Founded by chef, author, and TV personality Miyoko Schinner, Miyoko’s Kitchen got off to an explosive start in 2014 and has been battling to keep up with demand ever since, says Schinner, who started selling her wares online and is now in most Whole Foods regions, regional chains such as Raley’s and hundreds of independent natural food retailers.

Schinner – who recently moved to a new production facility in Petaluma, CA, more than five times the size of its original site in Fairfax, CA - has also persuaded a series of high-profile investors to back her cultured nut venture, from Tofurkey founder Seth Tibbott and Wildwood Natural Foods founder Billy Bramblett to Obvious Ventures, the VC firm started by Twitter co-founder Ev Williams.

“The demand and positive response for our vegan cultured nut products has exceeded our wildest expectations. There is a core vegan audience that passionately follows us, plus people that are lactose intolerant or have a milk protein allergy. But the wider audience is health-conscious foodies, and people that are looking for something new, or think that the dairy industry isn’t sustainable… and that’s before you even think about the treatment of animals.”

NMPF: ‘None of these imitators provides the same high quality nutrition offered by real milk’

Supporters of the Dairy Pride Act, however, argue that the issue is not so much that consumers are being duped into thinking almond milk comes from cows, but that it is nutritionally equivalent to cow’s milk.

Indeed, this sense that nut, seed and legume ‘milks’ are being falsely advertised as nutritionally equivalent or superior to dairy milk appears to be at the route of the frustration dairy commentators feel, with Jim Mulhern, President and CEO of the National Milk Producers Federation arguing that “None of these imitators provides the same high quality and quantity of nutrition offered by real milk.”

Janet Clark of Vision Aire Farms in Eldorado, Wisconsin, also points out that dairy “has built a strong reputation as a reliable source of important nutrients we need daily.”

She added: “To use these dairy terms on plant-based products undermines the real value that dairy provides in the form of naturally occurring Calcium, Vitamin D, Vitamin A among others. Consumers associate dairy with the nutrients they need, and those are naturally occurring in milk from cows.”

"Less than 5% of adult females consume the recommended 3 cup equivalents [of dairy] per day. Overall, more than 80% of the entire population of the United States does not meet the daily dairy intake recommendation...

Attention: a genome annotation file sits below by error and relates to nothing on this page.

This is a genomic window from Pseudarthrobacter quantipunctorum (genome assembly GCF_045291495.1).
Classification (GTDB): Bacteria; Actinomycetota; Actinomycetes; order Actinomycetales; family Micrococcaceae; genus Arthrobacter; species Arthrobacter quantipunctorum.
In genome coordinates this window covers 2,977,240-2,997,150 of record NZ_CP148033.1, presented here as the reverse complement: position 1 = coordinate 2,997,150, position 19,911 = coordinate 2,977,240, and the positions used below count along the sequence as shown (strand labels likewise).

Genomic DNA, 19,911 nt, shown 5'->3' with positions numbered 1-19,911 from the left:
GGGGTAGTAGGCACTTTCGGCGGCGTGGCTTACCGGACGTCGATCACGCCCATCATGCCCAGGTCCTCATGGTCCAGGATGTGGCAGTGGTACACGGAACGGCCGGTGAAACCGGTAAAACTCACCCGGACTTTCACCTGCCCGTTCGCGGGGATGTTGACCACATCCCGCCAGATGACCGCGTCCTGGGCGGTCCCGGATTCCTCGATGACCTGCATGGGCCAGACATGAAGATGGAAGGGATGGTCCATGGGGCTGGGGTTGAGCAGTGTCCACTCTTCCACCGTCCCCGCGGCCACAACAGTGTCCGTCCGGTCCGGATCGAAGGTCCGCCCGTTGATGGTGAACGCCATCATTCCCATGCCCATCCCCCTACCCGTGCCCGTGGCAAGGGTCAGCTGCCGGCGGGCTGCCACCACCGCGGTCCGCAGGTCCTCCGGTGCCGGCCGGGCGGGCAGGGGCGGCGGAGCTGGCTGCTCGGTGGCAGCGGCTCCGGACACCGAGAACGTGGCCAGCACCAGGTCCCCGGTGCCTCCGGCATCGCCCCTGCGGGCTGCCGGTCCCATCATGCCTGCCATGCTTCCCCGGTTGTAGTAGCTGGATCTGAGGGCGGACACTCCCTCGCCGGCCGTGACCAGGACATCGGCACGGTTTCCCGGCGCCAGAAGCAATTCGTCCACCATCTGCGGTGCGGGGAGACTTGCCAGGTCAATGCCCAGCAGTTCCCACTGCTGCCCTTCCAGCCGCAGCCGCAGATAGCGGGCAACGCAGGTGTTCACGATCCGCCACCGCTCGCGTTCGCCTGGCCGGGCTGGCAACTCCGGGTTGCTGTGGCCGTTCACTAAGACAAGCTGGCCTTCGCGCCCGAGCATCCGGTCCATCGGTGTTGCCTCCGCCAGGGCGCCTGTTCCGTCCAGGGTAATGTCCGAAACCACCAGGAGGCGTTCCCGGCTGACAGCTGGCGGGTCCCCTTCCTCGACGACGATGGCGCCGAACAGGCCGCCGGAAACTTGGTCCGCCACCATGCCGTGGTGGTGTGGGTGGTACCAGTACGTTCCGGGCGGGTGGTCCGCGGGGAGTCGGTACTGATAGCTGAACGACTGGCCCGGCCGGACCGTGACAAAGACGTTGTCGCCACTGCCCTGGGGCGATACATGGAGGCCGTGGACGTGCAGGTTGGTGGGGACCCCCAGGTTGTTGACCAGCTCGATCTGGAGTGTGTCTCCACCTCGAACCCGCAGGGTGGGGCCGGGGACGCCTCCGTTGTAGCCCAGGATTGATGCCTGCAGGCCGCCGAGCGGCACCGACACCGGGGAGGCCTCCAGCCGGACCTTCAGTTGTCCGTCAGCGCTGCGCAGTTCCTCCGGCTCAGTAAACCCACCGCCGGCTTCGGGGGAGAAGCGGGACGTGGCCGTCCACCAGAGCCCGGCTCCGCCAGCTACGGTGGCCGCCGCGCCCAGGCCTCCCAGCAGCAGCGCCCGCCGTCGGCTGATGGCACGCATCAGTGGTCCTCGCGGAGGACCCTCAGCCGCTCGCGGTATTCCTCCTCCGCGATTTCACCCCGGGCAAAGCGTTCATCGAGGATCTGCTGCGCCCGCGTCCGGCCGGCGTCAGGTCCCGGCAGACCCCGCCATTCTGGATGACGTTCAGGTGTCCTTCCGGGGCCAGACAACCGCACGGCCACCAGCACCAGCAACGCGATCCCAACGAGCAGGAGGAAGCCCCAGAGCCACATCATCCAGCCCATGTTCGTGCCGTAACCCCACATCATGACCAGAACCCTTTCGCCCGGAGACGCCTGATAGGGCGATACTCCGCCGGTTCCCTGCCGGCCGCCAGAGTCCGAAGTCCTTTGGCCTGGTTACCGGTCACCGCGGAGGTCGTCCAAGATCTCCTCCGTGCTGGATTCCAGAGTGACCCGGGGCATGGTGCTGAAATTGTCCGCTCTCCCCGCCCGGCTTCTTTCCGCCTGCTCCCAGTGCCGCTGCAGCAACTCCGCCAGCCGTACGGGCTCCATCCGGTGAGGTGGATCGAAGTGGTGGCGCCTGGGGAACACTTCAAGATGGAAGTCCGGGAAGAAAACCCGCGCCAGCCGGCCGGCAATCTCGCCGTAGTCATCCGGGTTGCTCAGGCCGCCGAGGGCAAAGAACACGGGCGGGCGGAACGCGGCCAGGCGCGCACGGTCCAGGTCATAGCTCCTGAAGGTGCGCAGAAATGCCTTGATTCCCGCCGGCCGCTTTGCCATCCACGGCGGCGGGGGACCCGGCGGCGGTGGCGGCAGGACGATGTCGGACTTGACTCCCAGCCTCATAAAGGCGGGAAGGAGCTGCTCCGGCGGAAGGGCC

"The amount of calcium per calorie is lower for most plant-based alternative milk products. To obtain the amount of calcium contained in one cup of non-fat fluid milk from a plant-based milk alternative, the portion size and calorie intake must be greater."

The Dairy Pride Act, 2017 (click HERE to download a PDF).

Aren't there bigger fish to fry?

Schinner, however, says it’s pretty clear that dairy alternatives will continue to gain momentum, even in markets where manufacturers are prevented from using terms such as ‘milk’ or ‘cheese,’ and that even if the dairy lobby wins this battle, it is still losing the war.

“Consumers decide what they want, and it's clear they want plant-based options, which is why they are outpacing traditional animal based products in growth.Traditional industries are threatened by this and are doing what they can to slow down growth, but ultimately, it's consumers who decide.”

Tim Joseph: Are we missing the bigger picture by obsessing over who can use the word 'milk'?

She added: “I think it [the Dairy Pride Act] says a lot about the representatives who are asking the FDA to bolster the standards of identity. It clearly says who is lining their pocketbooks. Aren't there bigger problems to combat? Unemployment? Food security? Housing? Really? What to call your vegan cheese product is that important?” 

You can waste a lot of time talking about things like this

Consumers may harbor misconceptions about a lot of things when it comes to ‘plant- vs animal-based’ agriculture, particular when it comes to sustainability, observed Tim Joseph, founding farmer and CEO of grass-fed dairy brand Maple Hill Creamery .

But arguing over who can use the term ‘milk’ may not be the best use of time and resources, he suggested.

I do get frustrated when I hear people make assumptions about what’s more environmentally-friendly [eg. dairy vs ‘plant-based’] as not all dairy is the same, and there are so many benefits to grazing,” he told FoodNavigator-USA.

 “But I don’t get too wound up about this [plant-based ‘milk' labeling] issue. I think you can waste a lot of time talking about this, and sometimes I think we should look inward and focus on our own game.”

*The Defending Against Imitations and Replacements of Yogurt, milk, and cheese to Promote Regular Intake of Dairy Everyday Act (DAIRY PRIDE Act)